Published: February 17, 2008
Three bits of news from the first two months of 2008 highlight the galling inconsistency and inadequacy of the federal government’s system for turning immigrants into citizens.
The first is that the wait for citizenship and green cards is up — way up. Citizenship and Immigration Services reported in January that the average time to process a citizenship application had risen to 18 months, from seven, and that green cards would now take a year, instead of six months or less.
It was a sorry moment for the agency, which jacked up its fees last year with a promise to use the new money to end vast paperwork backlogs. The opposite happened: the agency is drowning in applications from people who filed before the increase to avoid being gouged.
The second was the news last week that the agency had finally taken a baby step toward clearing its green-card backlogs by easing a rule on background checks by the Federal Bureau of Investigation.
The F.B.I. will still do full checks on every applicant, comparing fingerprints against a criminal database and names against lists of criminals and terrorists. It’s just that those who have had to wait more than six months for a green card because of one last, unfinished piece of an application — a “name check” of people who have ever been mentioned in criminal investigations, even peripherally — will get their cards.
The move is sensible, and long overdue. The understaffed agency has faced mounting pressure to act. An increasing number of immigrants, after waiting years for name checks, have sued and won, with federal judges ordering the government to do its job.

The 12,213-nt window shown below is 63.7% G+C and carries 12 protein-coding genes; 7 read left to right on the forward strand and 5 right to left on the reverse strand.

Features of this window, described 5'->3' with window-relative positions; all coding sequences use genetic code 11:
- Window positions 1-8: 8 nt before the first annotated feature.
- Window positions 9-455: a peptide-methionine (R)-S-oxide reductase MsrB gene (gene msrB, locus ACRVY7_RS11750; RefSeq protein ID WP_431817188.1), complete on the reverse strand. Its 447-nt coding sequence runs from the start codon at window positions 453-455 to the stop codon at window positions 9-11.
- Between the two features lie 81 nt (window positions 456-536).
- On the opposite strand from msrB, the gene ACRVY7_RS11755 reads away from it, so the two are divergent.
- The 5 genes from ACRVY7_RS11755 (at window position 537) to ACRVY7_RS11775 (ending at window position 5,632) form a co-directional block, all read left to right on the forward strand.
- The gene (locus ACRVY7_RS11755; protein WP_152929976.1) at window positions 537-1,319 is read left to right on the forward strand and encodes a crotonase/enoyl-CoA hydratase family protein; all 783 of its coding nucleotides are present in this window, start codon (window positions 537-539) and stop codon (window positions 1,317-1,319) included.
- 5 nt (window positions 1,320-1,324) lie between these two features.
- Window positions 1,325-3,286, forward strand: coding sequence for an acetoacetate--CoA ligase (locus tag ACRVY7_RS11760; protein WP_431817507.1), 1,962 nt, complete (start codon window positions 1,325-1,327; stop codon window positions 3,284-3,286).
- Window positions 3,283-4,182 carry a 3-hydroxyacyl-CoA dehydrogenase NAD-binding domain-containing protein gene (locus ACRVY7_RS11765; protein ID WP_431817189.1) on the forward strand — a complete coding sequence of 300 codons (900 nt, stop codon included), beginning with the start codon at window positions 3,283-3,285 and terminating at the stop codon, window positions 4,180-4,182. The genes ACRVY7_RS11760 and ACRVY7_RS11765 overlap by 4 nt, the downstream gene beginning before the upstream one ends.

The third development is the surge in businesses using E-Verify, the federal system for checking employees’ immigration status. As more states and localities have adopted harsh campaigns to purge undocumented immigrants, E-Verify has taken on a larger role, with 52,000 employers now using it, compared with 14,000 a year ago. President Bush’s new budget includes $100 million to expand E-Verify, which the citizenship agency calls “a cornerstone” of “long-term immigration reform.”
You can tell a country’s priorities from what works and where the money goes. With billions for border and workplace enforcement, the government has been rushing to impose ever more sophisticated and intrusive means to keep immigrants out. Yet it continues to tolerate a creaky, corrosively inept system for welcoming immigrants in — an underperforming bureaucracy that takes their money and makes them wait, with a chronic indolence that is just another form of hostility.